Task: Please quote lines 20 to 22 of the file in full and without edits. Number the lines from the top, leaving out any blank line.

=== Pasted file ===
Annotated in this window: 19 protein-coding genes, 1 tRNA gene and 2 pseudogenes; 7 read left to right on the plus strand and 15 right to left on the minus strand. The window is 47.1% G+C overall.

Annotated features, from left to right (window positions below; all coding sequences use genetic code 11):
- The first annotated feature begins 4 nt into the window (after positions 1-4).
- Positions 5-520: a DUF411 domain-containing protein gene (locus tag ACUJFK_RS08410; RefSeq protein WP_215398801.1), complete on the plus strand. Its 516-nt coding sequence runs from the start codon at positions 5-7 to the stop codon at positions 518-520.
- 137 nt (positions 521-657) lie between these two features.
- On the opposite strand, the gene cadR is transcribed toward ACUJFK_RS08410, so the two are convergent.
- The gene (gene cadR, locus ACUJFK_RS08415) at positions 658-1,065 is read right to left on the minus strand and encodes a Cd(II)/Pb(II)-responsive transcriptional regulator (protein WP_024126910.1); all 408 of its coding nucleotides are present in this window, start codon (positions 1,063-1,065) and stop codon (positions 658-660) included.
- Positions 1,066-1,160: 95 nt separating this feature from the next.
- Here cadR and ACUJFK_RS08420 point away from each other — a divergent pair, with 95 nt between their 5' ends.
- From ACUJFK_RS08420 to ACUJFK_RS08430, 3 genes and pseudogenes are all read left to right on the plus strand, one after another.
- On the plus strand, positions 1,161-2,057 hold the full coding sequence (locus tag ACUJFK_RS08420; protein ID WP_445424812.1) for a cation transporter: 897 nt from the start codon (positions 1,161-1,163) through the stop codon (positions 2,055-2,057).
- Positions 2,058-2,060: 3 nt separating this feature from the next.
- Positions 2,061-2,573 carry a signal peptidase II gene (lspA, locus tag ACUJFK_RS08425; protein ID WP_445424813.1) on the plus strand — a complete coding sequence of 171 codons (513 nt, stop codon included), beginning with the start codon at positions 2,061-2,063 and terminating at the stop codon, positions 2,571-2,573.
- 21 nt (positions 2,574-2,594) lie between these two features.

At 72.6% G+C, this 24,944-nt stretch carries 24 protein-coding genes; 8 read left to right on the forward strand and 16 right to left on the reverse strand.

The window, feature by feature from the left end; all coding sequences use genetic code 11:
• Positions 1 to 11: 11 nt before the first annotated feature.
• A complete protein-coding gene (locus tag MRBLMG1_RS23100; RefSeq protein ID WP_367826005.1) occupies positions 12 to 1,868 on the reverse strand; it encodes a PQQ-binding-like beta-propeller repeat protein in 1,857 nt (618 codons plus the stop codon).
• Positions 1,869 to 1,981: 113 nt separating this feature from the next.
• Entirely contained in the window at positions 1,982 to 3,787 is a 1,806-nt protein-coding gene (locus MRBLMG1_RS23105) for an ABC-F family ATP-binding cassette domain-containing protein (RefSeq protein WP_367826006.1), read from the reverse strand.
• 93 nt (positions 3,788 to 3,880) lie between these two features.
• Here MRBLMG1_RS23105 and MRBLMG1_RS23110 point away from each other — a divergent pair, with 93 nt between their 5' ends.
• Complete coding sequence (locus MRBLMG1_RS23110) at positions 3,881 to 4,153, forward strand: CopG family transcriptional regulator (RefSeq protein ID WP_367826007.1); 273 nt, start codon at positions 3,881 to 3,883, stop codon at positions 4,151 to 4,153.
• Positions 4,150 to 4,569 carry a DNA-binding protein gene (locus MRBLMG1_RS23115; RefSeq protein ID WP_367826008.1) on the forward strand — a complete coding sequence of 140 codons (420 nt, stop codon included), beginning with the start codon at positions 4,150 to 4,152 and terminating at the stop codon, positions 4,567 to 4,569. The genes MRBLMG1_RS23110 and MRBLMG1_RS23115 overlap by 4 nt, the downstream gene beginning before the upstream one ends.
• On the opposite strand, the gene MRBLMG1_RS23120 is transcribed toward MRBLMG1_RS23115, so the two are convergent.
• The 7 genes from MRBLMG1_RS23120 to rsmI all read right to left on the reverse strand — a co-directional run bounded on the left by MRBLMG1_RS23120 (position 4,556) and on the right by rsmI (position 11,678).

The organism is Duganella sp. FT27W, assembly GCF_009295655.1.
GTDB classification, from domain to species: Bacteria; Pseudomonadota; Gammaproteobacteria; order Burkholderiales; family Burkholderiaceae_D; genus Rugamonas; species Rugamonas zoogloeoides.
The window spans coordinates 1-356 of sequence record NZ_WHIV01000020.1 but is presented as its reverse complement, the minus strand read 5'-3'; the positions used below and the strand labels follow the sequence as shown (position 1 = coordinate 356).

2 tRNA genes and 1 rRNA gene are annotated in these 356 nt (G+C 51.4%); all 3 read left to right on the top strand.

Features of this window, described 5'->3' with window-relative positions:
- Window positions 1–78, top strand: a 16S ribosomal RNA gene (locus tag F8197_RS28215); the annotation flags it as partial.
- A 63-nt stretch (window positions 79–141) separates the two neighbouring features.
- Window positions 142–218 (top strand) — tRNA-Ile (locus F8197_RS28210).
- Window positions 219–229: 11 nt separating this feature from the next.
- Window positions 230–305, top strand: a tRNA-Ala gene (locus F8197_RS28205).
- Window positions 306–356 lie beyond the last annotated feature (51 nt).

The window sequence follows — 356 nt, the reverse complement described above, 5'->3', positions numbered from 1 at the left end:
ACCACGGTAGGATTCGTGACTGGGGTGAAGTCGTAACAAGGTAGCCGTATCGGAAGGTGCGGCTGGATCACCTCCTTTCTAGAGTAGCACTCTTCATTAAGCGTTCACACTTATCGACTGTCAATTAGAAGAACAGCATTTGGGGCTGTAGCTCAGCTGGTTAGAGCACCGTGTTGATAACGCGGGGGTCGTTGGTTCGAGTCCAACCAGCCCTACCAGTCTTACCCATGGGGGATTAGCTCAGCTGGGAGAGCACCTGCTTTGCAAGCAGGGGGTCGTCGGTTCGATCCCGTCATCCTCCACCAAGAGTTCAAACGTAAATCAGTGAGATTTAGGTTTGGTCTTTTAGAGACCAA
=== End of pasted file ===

• Entirely contained in the window at positions 1,982 to 3,787 is a 1,806-nt protein-coding gene (locus MRBLMG1_RS23105) for an ABC-F family ATP-binding cassette domain-containing protein (RefSeq protein WP_367826006.1), read from the reverse strand.
• 93 nt (positions 3,788 to 3,880) lie between these two features.
• Here MRBLMG1_RS23105 and MRBLMG1_RS23110 point away from each other — a divergent pair, with 93 nt between their 5' ends.